On a warm night in America, a man staggers home from a night of heavy drinking. Feeling the need to relieve himself, but finding no bathrooms around, he avails himself of the nearest bush. From out of nowhere, the police arrive and arrest the man, who is a known nuisance, specifically for peeing in the bushes. When brought before a judge, rather than jail time, the man is banished from the city.
This is not an account from primitive, colonial America but instead, the vision for Boulder, Colo. that Councilman Macon Cowles laid out in an email to his colleagues, The Daily Caller reported. He wrote that while thinking about Shakespeare and the problem (cost) of incarcerating people for nuisance crimes, the idea of banishment seemed to make more sense. Rather than put someone in jail for 10 or 12 days, he or she would be banished from the city limits for that time.
In the email, Cowles wrote, “It seems a double-hit that citizens should have to endure repeated acts of criminal behavior that are offenses against the people who live here,” who then have to pay to incarcerate the offenders. “There are constitutional limits to banishment,” he admitted, but he does not think that the legal challenges citizens could make to contest the banishment would be heard by the higher courts that rule on such matters.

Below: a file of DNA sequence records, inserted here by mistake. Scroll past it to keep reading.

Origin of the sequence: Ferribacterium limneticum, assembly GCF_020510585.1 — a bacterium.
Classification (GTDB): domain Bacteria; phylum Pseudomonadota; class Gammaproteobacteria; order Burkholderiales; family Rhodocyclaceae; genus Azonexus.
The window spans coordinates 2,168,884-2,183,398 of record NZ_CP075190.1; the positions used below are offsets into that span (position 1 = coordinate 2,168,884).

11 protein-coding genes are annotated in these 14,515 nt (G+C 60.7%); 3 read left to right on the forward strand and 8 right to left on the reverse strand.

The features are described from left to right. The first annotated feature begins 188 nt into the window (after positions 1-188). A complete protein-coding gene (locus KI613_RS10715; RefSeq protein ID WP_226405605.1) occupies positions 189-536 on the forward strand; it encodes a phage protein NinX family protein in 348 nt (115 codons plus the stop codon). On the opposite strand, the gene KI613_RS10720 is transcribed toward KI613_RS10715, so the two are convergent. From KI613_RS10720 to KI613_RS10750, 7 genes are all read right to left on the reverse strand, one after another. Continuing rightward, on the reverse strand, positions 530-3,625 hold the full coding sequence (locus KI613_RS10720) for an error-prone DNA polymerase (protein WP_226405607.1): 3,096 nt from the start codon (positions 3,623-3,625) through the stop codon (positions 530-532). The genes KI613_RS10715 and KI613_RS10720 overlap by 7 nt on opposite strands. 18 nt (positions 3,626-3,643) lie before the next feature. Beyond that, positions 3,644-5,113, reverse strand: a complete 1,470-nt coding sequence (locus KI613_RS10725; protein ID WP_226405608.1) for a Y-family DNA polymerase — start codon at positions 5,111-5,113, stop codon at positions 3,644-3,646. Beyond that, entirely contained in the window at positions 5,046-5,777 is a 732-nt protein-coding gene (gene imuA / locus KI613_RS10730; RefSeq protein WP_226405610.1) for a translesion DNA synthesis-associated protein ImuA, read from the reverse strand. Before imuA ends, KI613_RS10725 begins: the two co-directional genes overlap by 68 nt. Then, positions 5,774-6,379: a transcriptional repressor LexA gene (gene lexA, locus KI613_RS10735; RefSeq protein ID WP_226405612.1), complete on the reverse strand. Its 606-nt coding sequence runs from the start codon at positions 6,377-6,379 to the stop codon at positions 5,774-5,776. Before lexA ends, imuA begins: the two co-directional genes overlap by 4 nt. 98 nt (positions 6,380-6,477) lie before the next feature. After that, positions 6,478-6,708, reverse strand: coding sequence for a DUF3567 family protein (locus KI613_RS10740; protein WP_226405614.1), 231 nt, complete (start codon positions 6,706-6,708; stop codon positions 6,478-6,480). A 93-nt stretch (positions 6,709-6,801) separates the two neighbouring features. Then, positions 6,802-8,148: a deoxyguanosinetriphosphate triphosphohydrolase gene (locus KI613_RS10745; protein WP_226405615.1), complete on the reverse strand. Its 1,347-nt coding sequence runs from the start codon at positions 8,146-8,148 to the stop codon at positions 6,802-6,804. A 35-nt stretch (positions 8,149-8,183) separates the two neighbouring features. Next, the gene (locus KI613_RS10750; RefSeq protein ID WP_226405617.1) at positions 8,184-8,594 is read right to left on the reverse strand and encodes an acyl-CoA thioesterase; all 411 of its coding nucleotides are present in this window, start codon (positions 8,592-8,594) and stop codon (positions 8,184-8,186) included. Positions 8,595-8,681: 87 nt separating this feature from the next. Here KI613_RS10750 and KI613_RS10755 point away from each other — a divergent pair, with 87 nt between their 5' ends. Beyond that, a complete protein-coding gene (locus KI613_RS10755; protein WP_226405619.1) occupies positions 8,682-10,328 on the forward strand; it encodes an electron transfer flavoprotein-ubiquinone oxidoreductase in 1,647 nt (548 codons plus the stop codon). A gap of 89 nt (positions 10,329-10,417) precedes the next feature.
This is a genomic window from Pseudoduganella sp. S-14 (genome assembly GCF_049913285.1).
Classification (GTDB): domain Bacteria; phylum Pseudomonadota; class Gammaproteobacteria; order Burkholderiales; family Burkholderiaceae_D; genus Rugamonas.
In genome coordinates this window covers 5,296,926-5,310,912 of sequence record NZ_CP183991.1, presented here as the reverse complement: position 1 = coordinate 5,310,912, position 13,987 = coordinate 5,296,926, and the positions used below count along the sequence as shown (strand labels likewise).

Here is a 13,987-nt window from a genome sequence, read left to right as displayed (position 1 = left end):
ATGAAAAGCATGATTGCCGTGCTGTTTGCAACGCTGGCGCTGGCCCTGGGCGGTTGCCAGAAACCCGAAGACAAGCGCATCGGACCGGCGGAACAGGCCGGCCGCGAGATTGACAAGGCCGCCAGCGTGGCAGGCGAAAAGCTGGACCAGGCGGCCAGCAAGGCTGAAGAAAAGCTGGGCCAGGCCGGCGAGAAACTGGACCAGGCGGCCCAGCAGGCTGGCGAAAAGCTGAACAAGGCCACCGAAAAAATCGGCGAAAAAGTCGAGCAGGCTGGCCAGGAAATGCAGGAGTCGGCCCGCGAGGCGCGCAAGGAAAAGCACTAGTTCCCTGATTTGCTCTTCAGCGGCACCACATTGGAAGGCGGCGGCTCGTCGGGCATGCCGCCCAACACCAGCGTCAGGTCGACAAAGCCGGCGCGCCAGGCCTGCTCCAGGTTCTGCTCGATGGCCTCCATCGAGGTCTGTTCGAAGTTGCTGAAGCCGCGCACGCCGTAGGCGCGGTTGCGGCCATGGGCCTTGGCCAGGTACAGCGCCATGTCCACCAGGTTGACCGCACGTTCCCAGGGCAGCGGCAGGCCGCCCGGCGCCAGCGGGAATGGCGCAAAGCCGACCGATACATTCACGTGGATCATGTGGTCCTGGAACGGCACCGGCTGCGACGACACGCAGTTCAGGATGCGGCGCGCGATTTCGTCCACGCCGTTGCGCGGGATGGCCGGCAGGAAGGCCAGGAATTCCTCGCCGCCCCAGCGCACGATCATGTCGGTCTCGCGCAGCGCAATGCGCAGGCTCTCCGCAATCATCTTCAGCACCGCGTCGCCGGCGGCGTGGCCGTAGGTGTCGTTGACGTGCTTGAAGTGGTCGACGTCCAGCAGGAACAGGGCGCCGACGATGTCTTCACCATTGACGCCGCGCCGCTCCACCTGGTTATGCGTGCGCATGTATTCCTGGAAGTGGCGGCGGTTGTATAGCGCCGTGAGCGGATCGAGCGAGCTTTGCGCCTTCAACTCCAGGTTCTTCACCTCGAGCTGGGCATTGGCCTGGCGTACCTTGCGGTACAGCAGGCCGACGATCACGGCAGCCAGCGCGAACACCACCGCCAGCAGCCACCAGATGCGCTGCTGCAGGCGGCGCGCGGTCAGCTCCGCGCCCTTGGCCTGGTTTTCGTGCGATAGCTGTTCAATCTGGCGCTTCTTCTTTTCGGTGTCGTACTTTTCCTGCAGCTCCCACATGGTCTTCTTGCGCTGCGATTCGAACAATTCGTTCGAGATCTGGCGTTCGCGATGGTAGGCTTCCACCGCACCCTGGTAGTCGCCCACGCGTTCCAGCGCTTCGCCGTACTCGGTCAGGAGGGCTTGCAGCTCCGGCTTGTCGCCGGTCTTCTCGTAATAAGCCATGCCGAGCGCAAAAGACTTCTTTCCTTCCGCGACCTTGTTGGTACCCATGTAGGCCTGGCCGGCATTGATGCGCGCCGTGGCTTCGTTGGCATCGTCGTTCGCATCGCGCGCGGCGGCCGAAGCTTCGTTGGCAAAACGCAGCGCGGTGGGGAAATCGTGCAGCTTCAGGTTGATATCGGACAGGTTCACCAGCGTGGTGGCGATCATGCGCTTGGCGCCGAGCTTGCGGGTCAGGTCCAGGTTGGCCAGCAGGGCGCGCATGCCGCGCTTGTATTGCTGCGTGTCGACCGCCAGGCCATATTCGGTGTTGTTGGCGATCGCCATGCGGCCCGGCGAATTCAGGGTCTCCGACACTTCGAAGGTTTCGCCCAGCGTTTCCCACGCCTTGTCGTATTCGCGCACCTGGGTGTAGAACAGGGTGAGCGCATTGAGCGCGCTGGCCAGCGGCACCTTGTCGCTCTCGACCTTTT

It is unconstitutional to banish a U.S. citizen from the country. Former Supreme Court Chief Justice Earl Warren called the practice worse than torture. Still, selective banishment has its place in the country. Sex offenders are banished from areas where there might be a high concentration of potential victims, such as schools or parks. It is not uncommon for a judge to order an offender (usually a resident of another city/state) to leave town and not come back.
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As with any new (or old, in this case) idea, it will all come down to enforcement. Cowles’ proposal is in light of revelations that Boulder has a repeat-offender problem with these minor infractions. It is unlikely that any serious legal challenges would come from this unless a civil rights watchdog group takes up someone’s case as a way to force a higher court to rule on the law. In the meantime, if you are staggering home from a night of drinking (or legal pot-smoking?) and feel the need to relieve yourself: hold it.